Tuesday, May 26, 2020

Peering Into the Abyss

I'm not going to lie, I was hoping for a lockdown.

I was even preparing for it, with the limited cash at my disposal.  I filled up the freezer and bought a bunch of pasta and such.  I did not buy toilet paper.  I already had some.

I haven't had a vacation for years.  I'm a homebody.  I'm a semi-misanthrope.  The thought of two weeks of not going anywhere, of not being able to go anywhere, just seemed delicious to me.  I was already coming up with a list of deferred projects to work on that would have kept me busy for two months.  As long as I was healthy and not running out of food, I would have done fine.

And then it didn't happen.  I've been working every day.

Part of me knew there was no way I was going to get my "vacation".  Or, even if they did impose a lockdown, that everyone would do what they could to get around it.  Which may be why they didn't really impose one in the first place.  Or maybe they still will, who knows.

The Brazilians are doing the right thing, for the most part.  Masks, schools canceled, malls shut down.  But since my "vacation" didn't happen I'm seeing a lot of what laxness there is as I go back and forth to work.  People standing around with their masks pulled down so they can drink their beers, smoke their cigarettes.  No attempt to keep distance between them and their buddies, even though the approved distance here is only one meter, not two.  I know that people are paying each other visits.  But even though Brazil is one of the worst hit countries in the world (right now), the measures seem to be working.  For a city of three million, there are relatively few cases here.  Relatively few deaths.  Relatively.

The thing that took me by surprise, even though it shouldn't have, is that there are a city's worth of artists shut up at home with plenty of time to, you guessed it, make art.  And apparently they are.  I am kept very busy with people needing paper, and paint, and pencils.  I've been working every day, and more at home in the evenings.  A large portion of the sales are arranged virtually, either via WhatsApp or Instagram, or on my once comatose website, miraculously revived.  It's been good, but also a lot more work than just having clients come to the store and ask for what they want.  A sale can take all day of back and forth of messages before being finalized, and if they need delivery, there's a whole other process to prepare them and make sure I don't lose track of anything.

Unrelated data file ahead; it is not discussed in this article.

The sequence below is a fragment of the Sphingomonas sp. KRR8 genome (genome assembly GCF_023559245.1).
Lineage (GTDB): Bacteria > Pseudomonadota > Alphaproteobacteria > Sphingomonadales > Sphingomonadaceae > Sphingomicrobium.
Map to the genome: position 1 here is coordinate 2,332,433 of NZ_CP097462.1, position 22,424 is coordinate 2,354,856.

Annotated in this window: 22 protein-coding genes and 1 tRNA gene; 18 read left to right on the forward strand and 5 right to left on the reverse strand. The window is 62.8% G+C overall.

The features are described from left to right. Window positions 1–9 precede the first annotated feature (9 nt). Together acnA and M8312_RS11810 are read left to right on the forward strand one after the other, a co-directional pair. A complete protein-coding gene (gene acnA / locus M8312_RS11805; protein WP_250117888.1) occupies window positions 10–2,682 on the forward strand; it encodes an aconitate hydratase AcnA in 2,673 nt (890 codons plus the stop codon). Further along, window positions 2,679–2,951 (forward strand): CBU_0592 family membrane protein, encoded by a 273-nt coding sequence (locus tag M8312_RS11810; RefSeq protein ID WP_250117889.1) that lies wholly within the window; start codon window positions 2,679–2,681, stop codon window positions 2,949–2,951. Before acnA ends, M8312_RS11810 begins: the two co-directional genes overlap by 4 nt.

What people don't want is spray paint.  And that's okay.  I don't really want to work with spray paint anymore.  Of course, I'd feel a lot better about this decisive shift in my sales if I didn't also owe my suppliers of said paint some thousands of reais for product that I have sold and also cannot sell.

I suspect one of these days there will be a reckoning and accounts will have to be settled, one way or another.  If the store doesn't make it, I can say hey, I kept it going for five long years of economic crisis until it turned into an Economic Crisis.  It may finally be nearing my time to pack the bags for good, because no matter how bad it gets in the States, it's hard to imagine that it will be worse than it will be here.

Thursday, December 13, 2018

Easy Come, Easy Go

Today, finally, after three and a half years, I received a settlement for my car that was involved in an accident.  I got almost ten thousand reais.

It's already gone.

I started the morning with a big old negative balance in my bank account, and I now have another big old negative balance in the same account.  At some point around eleven this morning, the balance peaked out at about 6.5 large, before rapidly plummeting back towards zero and ending the day at about half the deficit I started with.

All in all, I feel pretty relieved.

I will spare you (and me) the details of the agony I went through to get this stupid money.  Suffice it to say that I gave up on getting anything at various points, and tried to forget that I even had a lawsuit pending in the Brazilian legal system.  But justice, finally, was served.  And I'm happy about that.  I'm happy I got some cash, I'm happy I don't have to worry about this anymore, I'm happy I don't have to contact the lawyer ever again.

Most of all, I'm happy I was able to stave off financial disaster and the likely closing of my store in the face of large, unpayable debts.  I threw nearly ten grand into the Debt Hole, and although I didn't fill it up, I made it much smaller.  Instead of grappling with a firehose of cash outflows, I now have in hand a garden variety hose and I am reaching for the faucet... if I can hold on for say, a month or two, I think I can shut it off.

The thing that's sad is that I had so many wonderful plans for this money... this "free" money, even though it really wasn't free, I lost my car after all and had various expenses over the course of the lawsuit.  I was going to get some much needed maintenance done on the house that I no longer live in, but still houses my only son.  I was going to treat myself to a telescoping ladder.  I was going to... go out...  I was going to buy myself a kitchen table, made of real wood, because I'm sick of the patio plastic version I have.  I was going to invest in making some prints to sell to raise money for a trip back home.  I thought about renovating the store.  Buying some new stock.  A digital camera to take better pictures for the website.